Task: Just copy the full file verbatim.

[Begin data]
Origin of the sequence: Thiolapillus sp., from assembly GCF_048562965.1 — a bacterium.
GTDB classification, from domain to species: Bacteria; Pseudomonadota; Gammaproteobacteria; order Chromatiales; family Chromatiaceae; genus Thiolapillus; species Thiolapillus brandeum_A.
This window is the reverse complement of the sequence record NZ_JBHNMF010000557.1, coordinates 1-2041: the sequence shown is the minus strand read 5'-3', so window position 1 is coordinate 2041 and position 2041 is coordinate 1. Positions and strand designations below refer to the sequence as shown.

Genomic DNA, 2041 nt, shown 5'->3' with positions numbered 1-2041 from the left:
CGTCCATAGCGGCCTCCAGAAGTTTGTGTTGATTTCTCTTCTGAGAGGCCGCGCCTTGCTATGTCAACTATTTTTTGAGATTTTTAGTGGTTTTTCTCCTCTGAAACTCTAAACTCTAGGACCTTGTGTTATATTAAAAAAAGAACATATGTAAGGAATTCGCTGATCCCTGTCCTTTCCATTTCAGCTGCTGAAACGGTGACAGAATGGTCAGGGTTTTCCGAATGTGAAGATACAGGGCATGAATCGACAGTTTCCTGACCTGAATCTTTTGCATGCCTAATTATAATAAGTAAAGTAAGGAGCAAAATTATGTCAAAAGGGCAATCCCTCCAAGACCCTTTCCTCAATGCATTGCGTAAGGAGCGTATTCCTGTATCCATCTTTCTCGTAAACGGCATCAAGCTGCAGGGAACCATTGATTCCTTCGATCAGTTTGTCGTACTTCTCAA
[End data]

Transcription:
Origin of the sequence: Thiolapillus sp., from assembly GCF_048562965.1 — a bacterium.
GTDB classification, from domain to species: Bacteria; Pseudomonadota; Gammaproteobacteria; order Chromatiales; family Chromatiaceae; genus Thiolapillus; species Thiolapillus brandeum_A.
This window is the reverse complement of the sequence record NZ_JBHNMF010000557.1, coordinates 1-2041: the sequence shown is the minus strand read 5'-3', so window position 1 is coordinate 2041 and position 2041 is coordinate 1. Positions and strand designations below refer to the sequence as shown.

Genomic DNA, 2041 nt, shown 5'->3' with positions numbered 1-2041 from the left:
CGTCCATAGCGGCCTCCAGAAGTTTGTGTTGATTTCTCTTCTGAGAGGCCGCGCCTTGCTATGTCAACTATTTTTTGAGATTTTTAGTGGTTTTTCTCCTCTGAAACTCTAAACTCTAGGACCTTGTGTTATATTAAAAAAAGAACATATGTAAGGAATTCGCTGATCCCTGTCCTTTCCATTTCAGCTGCTGAAACGGTGACAGAATGGTCAGGGTTTTCCGAATGTGAAGATACAGGGCATGAATCGACAGTTTCCTGACCTGAATCTTTTGCATGCCTAATTATAATAAGTAAAGTAAGGAGCAAAATTATGTCAAAAGGGCAATCCCTCCAAGACCCTTTCCTCAATGCATTGCGTAAGGAGCGTATTCCTGTATCCATCTTTCTCGTAAACGGCATCAAGCTGCAGGGAACCATTGATTCCTTCGATCAGTTTGTCGTACTTCTCAA